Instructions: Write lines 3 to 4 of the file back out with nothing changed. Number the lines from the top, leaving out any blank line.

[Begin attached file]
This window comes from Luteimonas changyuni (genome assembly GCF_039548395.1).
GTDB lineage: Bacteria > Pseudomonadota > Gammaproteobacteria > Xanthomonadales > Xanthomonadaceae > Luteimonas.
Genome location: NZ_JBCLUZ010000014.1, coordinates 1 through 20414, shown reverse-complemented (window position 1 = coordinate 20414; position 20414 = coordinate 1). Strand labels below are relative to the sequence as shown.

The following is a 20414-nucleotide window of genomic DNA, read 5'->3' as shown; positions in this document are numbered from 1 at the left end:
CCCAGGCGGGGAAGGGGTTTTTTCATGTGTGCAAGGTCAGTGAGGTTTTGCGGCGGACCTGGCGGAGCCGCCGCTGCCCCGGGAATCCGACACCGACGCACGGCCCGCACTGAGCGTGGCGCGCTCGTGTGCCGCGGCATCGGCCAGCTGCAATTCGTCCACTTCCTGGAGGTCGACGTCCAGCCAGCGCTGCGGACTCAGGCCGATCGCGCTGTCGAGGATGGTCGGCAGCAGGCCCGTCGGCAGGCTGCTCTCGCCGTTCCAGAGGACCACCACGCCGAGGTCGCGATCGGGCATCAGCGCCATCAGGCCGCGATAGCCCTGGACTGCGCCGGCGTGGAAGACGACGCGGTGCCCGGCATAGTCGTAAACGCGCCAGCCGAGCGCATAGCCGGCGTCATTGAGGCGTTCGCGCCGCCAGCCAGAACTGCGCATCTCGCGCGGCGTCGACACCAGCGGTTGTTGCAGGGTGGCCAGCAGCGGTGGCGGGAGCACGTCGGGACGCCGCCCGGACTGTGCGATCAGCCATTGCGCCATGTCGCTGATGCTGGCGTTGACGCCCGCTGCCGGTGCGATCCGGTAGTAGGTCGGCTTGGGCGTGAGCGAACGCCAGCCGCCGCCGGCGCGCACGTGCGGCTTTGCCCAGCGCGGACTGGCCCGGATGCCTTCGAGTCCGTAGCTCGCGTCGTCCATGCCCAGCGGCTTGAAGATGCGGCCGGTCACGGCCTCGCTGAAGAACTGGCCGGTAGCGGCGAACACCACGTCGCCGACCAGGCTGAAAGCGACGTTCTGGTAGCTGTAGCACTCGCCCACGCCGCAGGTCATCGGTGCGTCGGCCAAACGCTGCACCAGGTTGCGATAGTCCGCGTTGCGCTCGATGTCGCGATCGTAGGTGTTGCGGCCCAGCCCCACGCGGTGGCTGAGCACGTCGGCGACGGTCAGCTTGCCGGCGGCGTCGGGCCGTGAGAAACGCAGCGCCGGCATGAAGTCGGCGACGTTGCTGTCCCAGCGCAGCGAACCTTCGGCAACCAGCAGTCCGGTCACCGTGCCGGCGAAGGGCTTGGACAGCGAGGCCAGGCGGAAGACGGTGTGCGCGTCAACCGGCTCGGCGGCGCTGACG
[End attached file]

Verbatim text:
Genome location: NZ_JBCLUZ010000014.1, coordinates 1 through 20414, shown reverse-complemented (window position 1 = coordinate 20414; position 20414 = coordinate 1). Strand labels below are relative to the sequence as shown.

The following is a 20414-nucleotide window of genomic DNA, read 5'->3' as shown; positions in this document are numbered from 1 at the left end: